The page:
The Quiet Enjoyment Covenant vs a Landlord’s Right to Build


In the case of Timothy Taylor Ltd v Mayfair House Corporation and another [2016] EWHC 1075 (Ch) the High Court considered the interrelationship between an express right reserved in a lease for a landlord to rebuild and the landlord’s covenant for quiet enjoyment.

The High Court held that despite the lease giving the landlord the right to carry out the works, the landlord had to take all reasonable steps to minimize the disturbance to the tenant. In this case, the High Court held that the landlord was acting unreasonably, and that the steps taken were not sufficient.

The factors that the court took into account included:

• What knowledge or notice the tenants had of the works on commencement of the lease;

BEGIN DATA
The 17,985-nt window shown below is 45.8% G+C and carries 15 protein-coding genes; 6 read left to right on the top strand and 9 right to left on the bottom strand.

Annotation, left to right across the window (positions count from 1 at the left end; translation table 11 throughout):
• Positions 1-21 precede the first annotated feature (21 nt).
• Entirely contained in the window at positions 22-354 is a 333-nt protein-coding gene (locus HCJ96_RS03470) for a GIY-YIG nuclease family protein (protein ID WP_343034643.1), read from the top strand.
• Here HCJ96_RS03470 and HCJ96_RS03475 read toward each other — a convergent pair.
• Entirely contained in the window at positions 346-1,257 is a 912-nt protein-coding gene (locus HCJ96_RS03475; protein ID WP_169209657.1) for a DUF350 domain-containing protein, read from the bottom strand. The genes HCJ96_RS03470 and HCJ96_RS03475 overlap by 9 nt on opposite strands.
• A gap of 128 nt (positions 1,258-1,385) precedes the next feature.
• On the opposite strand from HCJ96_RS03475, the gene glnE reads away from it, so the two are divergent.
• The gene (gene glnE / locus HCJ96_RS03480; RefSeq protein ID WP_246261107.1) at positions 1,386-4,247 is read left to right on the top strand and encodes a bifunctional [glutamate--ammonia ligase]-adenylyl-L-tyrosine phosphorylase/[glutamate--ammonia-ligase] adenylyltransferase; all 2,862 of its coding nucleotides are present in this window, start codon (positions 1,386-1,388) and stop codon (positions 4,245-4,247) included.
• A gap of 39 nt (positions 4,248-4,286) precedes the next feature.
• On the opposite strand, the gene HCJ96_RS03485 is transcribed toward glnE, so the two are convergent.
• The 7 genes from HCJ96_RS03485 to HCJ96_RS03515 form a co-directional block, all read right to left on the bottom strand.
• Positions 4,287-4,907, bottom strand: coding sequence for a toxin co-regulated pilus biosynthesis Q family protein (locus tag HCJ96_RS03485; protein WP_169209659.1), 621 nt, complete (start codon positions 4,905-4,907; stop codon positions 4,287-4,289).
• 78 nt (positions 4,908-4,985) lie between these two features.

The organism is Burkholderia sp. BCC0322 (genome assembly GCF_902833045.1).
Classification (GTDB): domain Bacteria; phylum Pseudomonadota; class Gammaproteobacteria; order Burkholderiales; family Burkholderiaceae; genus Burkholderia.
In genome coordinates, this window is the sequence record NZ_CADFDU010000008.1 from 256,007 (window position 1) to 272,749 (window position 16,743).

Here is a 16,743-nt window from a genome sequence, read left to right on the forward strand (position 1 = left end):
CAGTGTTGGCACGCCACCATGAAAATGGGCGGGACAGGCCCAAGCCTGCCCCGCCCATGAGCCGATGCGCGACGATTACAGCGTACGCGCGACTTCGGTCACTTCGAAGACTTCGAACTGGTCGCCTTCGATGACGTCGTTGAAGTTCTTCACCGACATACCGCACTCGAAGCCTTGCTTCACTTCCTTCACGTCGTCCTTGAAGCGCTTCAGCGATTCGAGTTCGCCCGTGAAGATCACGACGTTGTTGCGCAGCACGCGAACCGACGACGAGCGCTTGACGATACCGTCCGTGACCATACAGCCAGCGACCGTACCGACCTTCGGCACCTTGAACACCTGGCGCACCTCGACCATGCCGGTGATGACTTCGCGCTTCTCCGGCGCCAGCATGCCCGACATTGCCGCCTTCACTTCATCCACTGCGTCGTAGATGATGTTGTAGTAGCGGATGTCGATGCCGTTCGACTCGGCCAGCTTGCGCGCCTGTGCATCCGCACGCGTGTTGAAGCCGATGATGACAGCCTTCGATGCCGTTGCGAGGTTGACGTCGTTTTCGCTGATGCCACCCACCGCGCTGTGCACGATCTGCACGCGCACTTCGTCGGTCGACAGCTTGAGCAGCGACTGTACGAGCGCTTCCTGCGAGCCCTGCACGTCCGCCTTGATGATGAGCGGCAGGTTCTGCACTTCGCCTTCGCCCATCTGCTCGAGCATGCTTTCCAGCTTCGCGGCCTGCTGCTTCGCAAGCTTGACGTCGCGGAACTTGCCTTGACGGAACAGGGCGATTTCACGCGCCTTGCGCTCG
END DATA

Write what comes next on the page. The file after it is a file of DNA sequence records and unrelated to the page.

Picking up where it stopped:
• If there were any offers of financial compensation for the disturbance; and

• Who the works were benefiting.

This decision highlights some practical points and factors that a landlord should consider when taking reasonable steps to minimize disturbances to a tenant. It is important to ensure that a tenant has as much information as possible about any proposed works and that practical steps are taken to minimize disturbance.

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The content of this update is for the purpose of providing general legal information. It does not constitute legal advice from a solicitor and should not be treated as such.